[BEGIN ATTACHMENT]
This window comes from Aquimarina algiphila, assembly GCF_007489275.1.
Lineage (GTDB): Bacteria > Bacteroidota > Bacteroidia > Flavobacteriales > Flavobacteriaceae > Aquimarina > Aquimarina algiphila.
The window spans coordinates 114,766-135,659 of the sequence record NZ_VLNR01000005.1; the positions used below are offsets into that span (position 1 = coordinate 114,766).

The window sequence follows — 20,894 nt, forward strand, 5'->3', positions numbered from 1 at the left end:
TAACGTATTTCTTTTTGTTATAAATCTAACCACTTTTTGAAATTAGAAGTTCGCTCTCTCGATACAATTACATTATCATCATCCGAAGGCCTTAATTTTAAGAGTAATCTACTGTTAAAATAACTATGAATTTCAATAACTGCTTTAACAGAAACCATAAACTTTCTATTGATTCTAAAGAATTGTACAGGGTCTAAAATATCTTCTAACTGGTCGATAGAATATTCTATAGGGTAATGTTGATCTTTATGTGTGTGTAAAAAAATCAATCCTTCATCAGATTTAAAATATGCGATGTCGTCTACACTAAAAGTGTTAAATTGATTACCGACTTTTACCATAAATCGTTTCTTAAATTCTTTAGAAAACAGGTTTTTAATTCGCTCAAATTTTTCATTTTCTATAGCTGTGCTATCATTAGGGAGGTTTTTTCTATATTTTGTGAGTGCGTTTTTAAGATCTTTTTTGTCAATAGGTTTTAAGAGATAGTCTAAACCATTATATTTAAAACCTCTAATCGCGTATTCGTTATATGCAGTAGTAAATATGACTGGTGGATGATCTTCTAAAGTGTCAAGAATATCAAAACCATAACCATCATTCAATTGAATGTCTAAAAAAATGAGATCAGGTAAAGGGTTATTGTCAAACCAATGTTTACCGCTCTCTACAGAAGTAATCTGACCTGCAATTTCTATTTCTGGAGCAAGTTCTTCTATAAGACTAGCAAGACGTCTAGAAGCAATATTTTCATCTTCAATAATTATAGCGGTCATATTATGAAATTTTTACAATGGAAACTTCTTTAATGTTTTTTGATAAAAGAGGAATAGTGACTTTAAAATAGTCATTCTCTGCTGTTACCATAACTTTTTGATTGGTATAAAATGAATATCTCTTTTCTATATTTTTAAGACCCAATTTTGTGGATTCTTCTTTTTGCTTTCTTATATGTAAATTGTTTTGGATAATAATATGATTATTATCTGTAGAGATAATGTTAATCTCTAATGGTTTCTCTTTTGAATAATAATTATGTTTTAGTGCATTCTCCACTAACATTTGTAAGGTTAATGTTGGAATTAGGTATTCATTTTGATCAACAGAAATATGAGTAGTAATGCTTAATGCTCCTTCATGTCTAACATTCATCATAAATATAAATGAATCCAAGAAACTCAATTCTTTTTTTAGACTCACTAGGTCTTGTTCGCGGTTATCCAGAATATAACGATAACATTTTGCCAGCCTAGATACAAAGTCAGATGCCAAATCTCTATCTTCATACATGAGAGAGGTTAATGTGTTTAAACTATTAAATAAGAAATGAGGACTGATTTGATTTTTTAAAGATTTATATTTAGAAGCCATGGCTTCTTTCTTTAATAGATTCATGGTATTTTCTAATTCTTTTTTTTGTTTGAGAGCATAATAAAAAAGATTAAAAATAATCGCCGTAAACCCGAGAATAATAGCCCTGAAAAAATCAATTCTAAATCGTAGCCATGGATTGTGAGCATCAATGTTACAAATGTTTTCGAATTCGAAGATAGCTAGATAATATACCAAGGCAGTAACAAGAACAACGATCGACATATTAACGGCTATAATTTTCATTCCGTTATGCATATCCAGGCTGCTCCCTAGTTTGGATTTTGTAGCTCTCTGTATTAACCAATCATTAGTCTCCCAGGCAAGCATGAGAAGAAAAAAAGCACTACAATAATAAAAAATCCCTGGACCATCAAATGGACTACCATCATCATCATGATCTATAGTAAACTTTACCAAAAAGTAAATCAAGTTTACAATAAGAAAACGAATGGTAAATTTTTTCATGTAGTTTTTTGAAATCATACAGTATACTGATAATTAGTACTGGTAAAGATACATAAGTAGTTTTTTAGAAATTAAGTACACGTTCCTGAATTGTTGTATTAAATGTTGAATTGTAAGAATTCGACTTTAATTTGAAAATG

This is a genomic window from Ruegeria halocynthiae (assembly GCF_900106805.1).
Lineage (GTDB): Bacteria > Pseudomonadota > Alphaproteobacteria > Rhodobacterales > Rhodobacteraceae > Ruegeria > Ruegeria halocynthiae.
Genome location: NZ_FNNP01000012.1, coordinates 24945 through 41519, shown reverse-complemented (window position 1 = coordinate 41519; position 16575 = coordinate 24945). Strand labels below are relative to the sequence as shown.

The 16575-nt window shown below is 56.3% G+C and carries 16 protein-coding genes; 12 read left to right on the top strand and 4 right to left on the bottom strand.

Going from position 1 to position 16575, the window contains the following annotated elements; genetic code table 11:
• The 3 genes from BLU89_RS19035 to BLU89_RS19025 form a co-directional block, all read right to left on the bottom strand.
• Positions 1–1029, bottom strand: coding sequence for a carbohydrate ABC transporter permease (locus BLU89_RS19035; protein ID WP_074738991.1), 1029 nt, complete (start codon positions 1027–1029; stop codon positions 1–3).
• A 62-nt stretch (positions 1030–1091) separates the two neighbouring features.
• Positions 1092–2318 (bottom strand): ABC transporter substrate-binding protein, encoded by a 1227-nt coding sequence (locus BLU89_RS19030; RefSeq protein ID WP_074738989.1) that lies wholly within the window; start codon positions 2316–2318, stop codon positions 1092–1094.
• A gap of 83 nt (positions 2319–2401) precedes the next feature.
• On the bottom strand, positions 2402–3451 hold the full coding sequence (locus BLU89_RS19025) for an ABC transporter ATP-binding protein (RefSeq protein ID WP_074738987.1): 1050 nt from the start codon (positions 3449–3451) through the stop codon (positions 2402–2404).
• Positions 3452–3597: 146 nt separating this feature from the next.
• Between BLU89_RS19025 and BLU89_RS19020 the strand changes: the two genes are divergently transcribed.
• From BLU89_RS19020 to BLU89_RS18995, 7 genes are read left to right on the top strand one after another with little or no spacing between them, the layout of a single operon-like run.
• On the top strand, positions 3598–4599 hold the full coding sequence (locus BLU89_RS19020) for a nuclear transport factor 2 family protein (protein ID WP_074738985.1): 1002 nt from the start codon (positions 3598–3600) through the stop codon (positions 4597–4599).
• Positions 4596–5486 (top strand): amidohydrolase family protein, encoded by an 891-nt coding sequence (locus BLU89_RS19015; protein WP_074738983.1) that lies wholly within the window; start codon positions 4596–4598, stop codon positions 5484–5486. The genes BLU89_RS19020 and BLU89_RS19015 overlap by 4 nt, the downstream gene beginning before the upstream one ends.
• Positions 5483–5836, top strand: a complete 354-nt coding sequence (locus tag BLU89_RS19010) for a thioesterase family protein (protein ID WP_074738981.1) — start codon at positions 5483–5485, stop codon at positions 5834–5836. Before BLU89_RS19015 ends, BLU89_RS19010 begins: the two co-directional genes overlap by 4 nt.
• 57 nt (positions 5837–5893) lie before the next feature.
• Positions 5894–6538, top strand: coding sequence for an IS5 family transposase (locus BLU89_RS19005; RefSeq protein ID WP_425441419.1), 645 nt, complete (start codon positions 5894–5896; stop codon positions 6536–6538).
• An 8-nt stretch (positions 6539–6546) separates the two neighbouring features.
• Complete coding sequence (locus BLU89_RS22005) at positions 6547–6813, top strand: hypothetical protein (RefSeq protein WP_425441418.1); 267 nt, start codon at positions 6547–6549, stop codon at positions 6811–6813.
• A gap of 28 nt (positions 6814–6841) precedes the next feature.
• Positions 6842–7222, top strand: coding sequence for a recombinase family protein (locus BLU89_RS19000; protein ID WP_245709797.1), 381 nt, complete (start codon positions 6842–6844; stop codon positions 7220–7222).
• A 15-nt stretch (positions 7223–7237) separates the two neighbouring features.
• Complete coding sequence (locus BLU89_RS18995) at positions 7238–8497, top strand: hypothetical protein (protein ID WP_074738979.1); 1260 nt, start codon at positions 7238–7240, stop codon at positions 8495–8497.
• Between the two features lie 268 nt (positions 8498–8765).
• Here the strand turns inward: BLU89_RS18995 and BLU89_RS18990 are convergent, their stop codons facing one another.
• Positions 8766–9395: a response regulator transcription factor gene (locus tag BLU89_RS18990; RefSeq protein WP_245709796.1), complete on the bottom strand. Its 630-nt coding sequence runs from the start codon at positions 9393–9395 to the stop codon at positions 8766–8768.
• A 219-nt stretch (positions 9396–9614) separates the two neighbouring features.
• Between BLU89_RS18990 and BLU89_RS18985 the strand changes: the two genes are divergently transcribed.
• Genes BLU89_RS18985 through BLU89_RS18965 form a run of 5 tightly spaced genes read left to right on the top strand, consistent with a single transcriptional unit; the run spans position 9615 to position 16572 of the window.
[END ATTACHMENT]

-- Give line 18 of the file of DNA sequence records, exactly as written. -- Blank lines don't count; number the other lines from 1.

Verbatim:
• Between BLU89_RS19025 and BLU89_RS19020 the strand changes: the two genes are divergently transcribed.